University of Colorado Segregates Students with Firearm Permits in Off-Campus Dorms

The Second protects the FirstI suppose I understand a certain level of apprehension around guns for people who have never been exposed to them. Like a chainsaw, they can certainly be dangerous and care is needed to handle them. However, I will never understand the pathological fear that some people have of gun owners and the lengths to which they will go to make life difficult for us who exercise our rights.

The University of Colorado at Boulder and Colorado Springs are now segregating gun owners in separate dorms allocated for students 21 and older who have gun permits. This comes in the aftermath of a Colorado Supreme Court ruling that held that the school cannot bar students from legally carrying firearms.

As is usually the case when a court reaffirms the right to bear arms, the new rule is narrowly crafted to attempt to work within the most liberal construction of the ruling, opening itself up to further litigation. The new rule allows students with concealed carry permits to live in dorms off of the main campus and have guns in their rooms so long as the weapons are kept in a gun safe when the students are not carrying them. I know what you’re thinking: “Oh, is that all?”

A refresher course: The Second Amendment states: A well regulated militia being necessary to the security of a free state, the right of the people to keep and bear arms shall not be infringed.

In 2010, McDonald v. Chicago held that the individual right to keep and bear arms extends to the states. Therefore, the aforementioned constitutional right to keep and bear arms without infringement extends to each and every student.

In this day and age, can we really be segregating a population of people from the rest of the student body for their willingness to exercise a constitutional right? What’s next? A dorm only for those who refuse to quarter soldiers or a dorm that requests to be free from unreasonable searches and seizures?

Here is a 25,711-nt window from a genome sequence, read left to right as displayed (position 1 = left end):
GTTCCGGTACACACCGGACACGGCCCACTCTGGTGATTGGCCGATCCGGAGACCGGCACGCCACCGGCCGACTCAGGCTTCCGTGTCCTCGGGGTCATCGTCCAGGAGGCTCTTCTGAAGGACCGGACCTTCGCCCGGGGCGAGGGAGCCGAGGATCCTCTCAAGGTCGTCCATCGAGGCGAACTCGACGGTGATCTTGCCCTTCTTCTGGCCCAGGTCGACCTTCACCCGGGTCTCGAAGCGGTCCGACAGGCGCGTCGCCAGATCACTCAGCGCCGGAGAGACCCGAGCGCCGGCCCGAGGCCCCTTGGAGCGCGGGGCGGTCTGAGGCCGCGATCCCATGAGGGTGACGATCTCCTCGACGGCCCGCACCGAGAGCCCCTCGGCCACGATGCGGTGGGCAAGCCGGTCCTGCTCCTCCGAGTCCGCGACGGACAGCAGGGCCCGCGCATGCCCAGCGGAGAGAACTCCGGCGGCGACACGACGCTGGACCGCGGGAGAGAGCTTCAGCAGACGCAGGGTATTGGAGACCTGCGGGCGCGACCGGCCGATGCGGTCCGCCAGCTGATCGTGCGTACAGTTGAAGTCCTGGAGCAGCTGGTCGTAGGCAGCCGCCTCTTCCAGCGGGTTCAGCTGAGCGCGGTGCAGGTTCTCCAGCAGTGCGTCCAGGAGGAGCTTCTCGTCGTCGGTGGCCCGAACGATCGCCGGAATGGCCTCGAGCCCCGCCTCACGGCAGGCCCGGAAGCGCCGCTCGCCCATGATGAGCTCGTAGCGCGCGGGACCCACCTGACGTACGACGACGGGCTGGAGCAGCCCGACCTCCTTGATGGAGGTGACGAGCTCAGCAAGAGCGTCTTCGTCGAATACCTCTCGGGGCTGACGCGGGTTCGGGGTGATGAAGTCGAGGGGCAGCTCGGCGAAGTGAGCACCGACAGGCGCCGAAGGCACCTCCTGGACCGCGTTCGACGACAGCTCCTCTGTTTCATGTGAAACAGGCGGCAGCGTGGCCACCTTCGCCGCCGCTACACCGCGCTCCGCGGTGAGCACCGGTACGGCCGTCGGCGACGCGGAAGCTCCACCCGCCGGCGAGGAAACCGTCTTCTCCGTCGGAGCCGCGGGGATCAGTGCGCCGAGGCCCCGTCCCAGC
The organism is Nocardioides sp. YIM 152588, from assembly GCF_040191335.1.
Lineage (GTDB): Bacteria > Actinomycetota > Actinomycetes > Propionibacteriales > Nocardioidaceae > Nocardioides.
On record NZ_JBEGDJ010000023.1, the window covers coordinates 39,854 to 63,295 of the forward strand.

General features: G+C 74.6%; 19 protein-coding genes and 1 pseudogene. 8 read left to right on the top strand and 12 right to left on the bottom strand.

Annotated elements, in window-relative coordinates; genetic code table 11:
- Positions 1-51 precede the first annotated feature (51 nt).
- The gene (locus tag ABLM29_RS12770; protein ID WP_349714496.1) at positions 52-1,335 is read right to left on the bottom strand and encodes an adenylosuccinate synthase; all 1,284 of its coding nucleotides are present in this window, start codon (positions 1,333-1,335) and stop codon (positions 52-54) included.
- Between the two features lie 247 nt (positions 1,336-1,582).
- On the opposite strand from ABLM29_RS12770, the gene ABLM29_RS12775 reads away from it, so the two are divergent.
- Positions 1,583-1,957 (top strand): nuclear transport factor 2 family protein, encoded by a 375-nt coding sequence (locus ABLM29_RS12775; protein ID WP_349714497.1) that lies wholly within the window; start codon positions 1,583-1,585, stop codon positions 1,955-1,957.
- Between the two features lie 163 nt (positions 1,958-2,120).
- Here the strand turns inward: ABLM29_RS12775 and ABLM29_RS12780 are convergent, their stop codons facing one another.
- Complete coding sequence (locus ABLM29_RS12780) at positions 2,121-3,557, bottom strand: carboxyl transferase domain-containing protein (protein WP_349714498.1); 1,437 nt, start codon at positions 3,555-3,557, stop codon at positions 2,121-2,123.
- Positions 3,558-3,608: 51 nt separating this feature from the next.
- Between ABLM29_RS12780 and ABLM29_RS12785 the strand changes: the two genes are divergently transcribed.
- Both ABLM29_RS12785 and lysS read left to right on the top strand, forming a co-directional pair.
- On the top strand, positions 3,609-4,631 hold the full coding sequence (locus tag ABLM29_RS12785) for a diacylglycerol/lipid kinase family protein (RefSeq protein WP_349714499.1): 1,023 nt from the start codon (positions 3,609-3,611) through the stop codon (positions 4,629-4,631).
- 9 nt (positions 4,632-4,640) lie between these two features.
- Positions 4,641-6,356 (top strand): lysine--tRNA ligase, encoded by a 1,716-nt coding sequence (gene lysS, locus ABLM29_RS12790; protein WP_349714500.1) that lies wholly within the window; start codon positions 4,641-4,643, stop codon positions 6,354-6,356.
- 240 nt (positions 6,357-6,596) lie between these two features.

Chancellor Phillip DiStefano claimed that the rule is a “reasonable” way to create a safe atmosphere for students and staff while still adhering to the ruling. I would hate to see what his definition of “unreasonable” is.

James Manley, an attorney for the Mountain States Legal Foundation that has litigated on behalf of the students who have concealed firearms permits, stated,

“We’re going to take a hard look at the language, and if it conflicts with the concealed carry act ruling of the Supreme Court, all options are open to us, including continuing the litigation that CU lost in March.”

It is absolutely absurd that I even have to say this: The University of Colorado cannot resort to segregation to ostracize and punish students for their desire to protect themselves and their home and exercise a constitutional right. Furthermore, in what universe is it not an infringement to segregate them, and further insist on the separate purchase of a gun safe in which to store the firearm?

This is a university; surely there must be a constitutional scholar somewhere on campus who can give administrators a crash course on the basics of constitutional law.

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19 Responses to University of Colorado Segregates Students with Firearm Permits in Off-Campus Dorms

  1. Joanne says:

    That has to be against the constitution. The have not committed any crime and they have rights not to be singled out.

  2. politicaljules says:

    I am not sure I see the problem here. It is not segregation, it is just a policy. It is not a constitutional crisis, and no one is removing people’s rights to have guns. There are smoking and non smoking dorms. There are all male and all female dorms. There are dorms with married people and dorms for people who have families. You have got to understand that there are many people living in dorms and the university bears some responsibility for their actions. Not to say a gun owner is better or worse than a non gun owner, but I do not see this as the university trying to take away any rights of their students.

    • P. Ang says:

      Right, perhaps we also need a policy for white and black dorms. And a policy for legal and illegal immigrants. A policy for national socialists and another for jewish students. The university bears some responsibility for the interactions of these groups.

  3. Winston Smith says: